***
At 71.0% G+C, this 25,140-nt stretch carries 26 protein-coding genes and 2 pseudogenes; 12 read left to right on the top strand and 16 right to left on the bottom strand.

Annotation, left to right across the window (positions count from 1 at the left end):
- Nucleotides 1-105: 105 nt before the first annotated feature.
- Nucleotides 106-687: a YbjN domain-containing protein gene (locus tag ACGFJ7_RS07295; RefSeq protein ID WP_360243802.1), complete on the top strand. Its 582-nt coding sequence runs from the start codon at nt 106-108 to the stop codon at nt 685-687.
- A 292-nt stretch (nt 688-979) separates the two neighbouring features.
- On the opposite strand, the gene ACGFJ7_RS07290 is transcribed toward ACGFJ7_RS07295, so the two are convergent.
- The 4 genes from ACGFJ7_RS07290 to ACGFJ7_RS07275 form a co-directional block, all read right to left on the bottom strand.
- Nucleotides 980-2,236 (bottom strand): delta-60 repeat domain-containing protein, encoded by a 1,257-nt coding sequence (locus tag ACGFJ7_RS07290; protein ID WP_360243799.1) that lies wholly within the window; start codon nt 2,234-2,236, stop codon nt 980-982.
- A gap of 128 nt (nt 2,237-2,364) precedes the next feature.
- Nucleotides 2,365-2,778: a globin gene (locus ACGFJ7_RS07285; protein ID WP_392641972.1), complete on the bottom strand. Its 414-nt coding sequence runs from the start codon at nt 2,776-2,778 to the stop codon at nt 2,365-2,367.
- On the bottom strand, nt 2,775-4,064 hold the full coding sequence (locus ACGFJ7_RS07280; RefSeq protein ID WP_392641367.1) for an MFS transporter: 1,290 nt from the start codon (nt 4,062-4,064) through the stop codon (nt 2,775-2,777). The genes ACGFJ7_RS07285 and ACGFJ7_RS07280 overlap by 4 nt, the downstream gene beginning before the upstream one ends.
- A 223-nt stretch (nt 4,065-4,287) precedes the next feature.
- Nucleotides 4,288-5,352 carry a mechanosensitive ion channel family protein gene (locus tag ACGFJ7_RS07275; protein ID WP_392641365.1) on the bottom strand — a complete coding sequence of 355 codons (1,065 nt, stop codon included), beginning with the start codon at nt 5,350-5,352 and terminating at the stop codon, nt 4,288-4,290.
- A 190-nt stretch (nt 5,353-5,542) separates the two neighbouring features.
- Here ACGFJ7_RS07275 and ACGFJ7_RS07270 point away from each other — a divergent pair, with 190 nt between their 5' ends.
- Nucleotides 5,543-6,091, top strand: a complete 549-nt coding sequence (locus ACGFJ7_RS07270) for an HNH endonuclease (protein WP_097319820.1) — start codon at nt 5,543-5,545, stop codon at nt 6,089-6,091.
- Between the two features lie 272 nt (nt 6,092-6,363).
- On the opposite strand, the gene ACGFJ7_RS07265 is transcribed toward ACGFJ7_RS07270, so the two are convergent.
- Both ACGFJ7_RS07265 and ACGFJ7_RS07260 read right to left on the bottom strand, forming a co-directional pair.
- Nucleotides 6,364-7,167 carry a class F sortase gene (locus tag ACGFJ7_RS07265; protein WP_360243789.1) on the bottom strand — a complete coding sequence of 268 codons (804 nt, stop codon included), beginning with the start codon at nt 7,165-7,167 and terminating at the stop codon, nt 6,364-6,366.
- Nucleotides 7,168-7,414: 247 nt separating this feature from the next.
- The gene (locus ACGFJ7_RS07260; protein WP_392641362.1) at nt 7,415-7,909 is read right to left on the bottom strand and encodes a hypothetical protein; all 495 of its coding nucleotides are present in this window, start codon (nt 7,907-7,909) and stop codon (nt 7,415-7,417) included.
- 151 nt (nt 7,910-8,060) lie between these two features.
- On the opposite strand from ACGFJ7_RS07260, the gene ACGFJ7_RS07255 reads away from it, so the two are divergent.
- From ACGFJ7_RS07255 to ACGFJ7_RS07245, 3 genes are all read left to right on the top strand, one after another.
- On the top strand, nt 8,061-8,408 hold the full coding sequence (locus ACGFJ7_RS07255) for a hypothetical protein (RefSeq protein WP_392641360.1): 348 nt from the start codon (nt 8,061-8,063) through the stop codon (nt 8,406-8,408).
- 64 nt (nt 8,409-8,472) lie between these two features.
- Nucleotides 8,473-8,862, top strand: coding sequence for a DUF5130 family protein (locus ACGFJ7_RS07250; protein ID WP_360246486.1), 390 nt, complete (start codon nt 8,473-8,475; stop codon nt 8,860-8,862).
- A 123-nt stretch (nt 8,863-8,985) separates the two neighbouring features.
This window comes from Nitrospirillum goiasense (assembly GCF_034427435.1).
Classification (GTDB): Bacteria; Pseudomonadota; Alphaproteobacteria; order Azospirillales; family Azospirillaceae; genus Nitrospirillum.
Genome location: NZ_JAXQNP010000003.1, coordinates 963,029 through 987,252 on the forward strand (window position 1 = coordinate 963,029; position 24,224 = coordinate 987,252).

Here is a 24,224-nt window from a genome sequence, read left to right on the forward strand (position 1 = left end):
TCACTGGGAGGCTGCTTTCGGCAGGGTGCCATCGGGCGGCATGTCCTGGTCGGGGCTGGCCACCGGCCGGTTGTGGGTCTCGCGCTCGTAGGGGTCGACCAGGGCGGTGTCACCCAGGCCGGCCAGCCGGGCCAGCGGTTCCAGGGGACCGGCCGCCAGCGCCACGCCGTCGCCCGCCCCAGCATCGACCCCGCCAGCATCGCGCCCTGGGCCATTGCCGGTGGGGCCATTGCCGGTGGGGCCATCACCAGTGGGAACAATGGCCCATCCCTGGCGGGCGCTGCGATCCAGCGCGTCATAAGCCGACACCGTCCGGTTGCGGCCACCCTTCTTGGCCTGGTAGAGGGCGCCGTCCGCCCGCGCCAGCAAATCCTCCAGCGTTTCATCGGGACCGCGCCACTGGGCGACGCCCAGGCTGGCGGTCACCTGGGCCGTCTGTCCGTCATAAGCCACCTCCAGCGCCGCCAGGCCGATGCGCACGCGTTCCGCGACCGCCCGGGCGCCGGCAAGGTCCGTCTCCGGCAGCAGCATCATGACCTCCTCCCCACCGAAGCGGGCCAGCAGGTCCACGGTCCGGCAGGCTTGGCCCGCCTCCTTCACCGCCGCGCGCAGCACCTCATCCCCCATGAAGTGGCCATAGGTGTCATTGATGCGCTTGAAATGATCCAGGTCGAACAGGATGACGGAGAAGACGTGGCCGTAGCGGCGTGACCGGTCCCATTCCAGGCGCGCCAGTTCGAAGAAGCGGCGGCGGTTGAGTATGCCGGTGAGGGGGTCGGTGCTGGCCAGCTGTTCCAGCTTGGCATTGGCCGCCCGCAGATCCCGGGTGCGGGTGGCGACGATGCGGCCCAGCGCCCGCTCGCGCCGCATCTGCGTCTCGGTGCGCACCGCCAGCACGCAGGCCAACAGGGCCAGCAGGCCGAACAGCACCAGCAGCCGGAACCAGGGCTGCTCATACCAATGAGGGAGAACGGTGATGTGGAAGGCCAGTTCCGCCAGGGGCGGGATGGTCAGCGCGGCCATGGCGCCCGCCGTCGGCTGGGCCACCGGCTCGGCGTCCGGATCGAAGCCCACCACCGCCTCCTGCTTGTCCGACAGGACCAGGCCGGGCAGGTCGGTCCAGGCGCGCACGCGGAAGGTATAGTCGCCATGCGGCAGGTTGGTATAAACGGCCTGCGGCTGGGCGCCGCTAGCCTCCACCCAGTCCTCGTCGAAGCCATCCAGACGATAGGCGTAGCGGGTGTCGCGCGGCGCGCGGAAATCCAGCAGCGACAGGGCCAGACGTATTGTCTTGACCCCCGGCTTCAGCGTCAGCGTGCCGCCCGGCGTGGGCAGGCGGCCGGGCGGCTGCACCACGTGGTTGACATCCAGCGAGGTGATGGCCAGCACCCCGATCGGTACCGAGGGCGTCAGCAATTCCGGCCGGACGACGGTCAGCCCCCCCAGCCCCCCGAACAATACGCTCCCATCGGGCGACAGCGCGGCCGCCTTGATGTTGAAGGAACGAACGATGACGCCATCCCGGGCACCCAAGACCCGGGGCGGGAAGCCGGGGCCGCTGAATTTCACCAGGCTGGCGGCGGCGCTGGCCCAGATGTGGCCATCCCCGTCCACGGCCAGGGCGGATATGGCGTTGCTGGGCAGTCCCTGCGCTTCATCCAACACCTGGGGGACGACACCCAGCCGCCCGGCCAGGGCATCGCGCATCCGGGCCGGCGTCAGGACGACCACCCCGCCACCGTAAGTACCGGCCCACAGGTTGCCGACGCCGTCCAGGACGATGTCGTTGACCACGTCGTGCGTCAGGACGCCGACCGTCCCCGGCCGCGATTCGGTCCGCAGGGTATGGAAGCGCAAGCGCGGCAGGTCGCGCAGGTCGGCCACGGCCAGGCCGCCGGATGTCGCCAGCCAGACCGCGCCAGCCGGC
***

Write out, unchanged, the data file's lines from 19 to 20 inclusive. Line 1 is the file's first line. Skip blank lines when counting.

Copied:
- Both ACGFJ7_RS07265 and ACGFJ7_RS07260 read right to left on the bottom strand, forming a co-directional pair.
- Nucleotides 6,364-7,167 carry a class F sortase gene (locus tag ACGFJ7_RS07265; protein WP_360243789.1) on the bottom strand — a complete coding sequence of 268 codons (804 nt, stop codon included), beginning with the start codon at nt 7,165-7,167 and terminating at the stop codon, nt 6,364-6,366.